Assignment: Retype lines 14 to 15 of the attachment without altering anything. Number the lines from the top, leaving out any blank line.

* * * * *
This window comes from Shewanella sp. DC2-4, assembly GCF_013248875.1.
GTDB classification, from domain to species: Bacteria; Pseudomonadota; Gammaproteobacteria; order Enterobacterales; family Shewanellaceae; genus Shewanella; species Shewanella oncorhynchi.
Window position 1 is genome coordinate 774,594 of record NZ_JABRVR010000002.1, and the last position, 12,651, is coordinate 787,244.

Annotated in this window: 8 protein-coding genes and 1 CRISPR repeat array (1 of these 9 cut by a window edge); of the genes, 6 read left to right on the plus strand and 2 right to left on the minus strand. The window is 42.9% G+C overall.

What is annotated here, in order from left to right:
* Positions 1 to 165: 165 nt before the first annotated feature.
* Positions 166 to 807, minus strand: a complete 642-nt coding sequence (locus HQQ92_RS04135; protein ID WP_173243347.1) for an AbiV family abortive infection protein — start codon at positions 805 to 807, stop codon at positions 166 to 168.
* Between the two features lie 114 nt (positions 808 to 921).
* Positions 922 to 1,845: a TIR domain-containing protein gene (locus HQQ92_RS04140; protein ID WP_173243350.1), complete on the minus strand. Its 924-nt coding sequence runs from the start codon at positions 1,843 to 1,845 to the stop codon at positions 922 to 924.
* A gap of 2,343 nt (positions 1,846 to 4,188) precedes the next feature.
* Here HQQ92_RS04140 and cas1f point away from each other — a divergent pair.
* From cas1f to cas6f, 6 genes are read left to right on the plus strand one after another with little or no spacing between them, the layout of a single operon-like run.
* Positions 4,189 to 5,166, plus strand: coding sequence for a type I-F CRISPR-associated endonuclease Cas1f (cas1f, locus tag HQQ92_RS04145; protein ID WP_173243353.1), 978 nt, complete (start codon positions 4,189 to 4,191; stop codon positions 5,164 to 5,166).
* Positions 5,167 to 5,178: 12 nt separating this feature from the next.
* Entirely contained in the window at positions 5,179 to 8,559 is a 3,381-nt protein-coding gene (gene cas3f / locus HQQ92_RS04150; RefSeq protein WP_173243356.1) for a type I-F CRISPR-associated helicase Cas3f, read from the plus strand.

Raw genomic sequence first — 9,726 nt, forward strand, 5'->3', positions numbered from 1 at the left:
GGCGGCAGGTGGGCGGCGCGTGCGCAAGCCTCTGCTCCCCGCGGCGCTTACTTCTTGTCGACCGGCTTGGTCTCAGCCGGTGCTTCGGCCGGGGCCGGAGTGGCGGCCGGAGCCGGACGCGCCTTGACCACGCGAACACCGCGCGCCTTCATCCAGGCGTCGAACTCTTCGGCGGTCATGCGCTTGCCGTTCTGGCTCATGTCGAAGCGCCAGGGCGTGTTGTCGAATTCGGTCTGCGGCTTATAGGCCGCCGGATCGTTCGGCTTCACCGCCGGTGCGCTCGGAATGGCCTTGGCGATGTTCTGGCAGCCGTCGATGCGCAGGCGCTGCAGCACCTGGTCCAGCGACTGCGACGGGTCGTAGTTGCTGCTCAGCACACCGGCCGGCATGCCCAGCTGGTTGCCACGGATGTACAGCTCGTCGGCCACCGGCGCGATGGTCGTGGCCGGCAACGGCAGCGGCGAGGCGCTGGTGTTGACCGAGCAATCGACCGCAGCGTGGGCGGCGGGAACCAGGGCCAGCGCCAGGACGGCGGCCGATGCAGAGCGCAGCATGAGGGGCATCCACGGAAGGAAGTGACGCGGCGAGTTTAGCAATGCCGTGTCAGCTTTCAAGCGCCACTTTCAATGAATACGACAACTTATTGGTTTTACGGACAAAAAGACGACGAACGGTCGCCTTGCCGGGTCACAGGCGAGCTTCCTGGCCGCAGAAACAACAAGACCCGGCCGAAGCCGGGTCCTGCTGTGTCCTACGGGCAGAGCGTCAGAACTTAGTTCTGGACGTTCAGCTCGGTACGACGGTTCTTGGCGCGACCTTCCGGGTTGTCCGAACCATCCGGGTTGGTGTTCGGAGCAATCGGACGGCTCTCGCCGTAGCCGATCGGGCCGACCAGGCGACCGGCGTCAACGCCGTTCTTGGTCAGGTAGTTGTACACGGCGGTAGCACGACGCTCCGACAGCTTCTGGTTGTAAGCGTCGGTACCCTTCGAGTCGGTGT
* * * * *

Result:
* Positions 5,167 to 5,178: 12 nt separating this feature from the next.
* Entirely contained in the window at positions 5,179 to 8,559 is a 3,381-nt protein-coding gene (gene cas3f / locus HQQ92_RS04150; RefSeq protein WP_173243356.1) for a type I-F CRISPR-associated helicase Cas3f, read from the plus strand.